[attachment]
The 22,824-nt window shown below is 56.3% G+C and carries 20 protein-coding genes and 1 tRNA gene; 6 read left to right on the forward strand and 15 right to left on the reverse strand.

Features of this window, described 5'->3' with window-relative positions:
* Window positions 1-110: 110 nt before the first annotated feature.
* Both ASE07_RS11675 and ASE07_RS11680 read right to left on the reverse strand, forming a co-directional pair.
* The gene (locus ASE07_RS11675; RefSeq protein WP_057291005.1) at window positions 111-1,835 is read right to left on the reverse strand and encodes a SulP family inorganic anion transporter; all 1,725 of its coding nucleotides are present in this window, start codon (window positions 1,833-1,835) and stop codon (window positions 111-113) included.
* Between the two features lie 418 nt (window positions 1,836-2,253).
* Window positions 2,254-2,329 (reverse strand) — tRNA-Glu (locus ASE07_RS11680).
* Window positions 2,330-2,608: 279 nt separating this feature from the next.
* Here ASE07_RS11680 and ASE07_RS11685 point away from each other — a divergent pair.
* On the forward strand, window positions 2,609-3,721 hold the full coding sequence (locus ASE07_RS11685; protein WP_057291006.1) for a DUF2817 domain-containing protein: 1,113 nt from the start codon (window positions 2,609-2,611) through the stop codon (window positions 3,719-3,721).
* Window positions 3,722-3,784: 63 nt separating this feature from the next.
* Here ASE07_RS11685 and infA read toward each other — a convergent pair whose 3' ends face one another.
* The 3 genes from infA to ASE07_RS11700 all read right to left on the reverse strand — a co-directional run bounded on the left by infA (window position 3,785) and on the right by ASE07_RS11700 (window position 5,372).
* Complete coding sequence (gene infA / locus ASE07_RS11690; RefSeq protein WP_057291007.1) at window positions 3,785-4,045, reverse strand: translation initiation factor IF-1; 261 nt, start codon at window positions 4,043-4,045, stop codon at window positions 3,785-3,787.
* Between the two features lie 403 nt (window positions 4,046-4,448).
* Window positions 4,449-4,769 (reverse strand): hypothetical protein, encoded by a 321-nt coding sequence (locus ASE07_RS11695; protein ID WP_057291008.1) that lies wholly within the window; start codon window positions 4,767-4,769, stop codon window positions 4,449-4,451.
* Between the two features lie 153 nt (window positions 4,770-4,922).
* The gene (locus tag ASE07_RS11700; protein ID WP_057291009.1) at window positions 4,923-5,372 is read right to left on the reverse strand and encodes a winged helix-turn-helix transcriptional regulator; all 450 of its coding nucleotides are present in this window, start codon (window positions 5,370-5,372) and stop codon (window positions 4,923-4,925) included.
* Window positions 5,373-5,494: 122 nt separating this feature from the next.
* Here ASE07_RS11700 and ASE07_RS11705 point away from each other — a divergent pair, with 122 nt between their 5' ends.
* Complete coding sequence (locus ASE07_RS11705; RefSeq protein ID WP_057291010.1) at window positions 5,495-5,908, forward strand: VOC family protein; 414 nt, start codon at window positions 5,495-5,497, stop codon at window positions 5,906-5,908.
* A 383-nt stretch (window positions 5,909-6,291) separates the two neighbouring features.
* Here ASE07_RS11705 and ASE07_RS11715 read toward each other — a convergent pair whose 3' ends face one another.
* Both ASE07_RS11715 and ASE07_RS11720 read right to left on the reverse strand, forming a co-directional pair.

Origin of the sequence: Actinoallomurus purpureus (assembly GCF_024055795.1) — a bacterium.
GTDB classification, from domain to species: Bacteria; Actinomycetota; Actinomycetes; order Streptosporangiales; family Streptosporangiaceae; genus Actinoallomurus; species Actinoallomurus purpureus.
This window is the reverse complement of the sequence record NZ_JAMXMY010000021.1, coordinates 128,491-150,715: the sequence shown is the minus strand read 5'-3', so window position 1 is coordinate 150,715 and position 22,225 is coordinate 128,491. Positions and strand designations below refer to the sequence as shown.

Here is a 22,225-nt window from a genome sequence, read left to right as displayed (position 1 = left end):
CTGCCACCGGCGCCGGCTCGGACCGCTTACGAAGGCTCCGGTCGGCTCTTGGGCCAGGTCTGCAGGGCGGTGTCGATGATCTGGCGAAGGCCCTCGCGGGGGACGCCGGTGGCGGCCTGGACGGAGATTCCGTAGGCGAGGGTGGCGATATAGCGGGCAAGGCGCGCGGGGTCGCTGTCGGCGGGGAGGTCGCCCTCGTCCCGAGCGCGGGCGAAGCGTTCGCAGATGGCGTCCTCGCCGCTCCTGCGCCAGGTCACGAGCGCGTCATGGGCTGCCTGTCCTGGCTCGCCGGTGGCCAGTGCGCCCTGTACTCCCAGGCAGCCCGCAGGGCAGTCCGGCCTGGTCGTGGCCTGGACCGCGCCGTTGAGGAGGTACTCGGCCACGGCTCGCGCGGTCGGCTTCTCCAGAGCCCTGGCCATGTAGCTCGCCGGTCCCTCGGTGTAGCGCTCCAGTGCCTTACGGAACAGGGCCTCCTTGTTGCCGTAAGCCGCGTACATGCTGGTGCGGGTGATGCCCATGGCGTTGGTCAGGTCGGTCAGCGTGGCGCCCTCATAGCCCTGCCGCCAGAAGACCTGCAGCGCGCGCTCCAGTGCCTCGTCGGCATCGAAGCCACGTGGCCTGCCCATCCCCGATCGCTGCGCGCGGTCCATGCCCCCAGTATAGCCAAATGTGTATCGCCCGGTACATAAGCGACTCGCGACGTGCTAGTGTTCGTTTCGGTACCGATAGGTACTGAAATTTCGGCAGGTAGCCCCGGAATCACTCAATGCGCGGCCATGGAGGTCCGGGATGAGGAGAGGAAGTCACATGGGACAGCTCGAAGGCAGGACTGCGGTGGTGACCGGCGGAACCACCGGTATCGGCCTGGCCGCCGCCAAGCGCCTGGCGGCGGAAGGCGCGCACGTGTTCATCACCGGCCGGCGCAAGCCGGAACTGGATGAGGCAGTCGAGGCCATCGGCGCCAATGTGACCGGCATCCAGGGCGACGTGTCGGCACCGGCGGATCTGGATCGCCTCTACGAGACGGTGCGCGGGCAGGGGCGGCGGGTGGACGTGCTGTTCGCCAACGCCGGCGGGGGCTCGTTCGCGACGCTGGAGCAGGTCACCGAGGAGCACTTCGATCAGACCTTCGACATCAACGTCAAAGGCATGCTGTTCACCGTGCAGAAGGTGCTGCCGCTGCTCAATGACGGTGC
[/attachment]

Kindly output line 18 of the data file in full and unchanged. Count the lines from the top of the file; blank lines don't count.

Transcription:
* The gene (locus tag ASE07_RS11700; protein ID WP_057291009.1) at window positions 4,923-5,372 is read right to left on the reverse strand and encodes a winged helix-turn-helix transcriptional regulator; all 450 of its coding nucleotides are present in this window, start codon (window positions 5,370-5,372) and stop codon (window positions 4,923-4,925) included.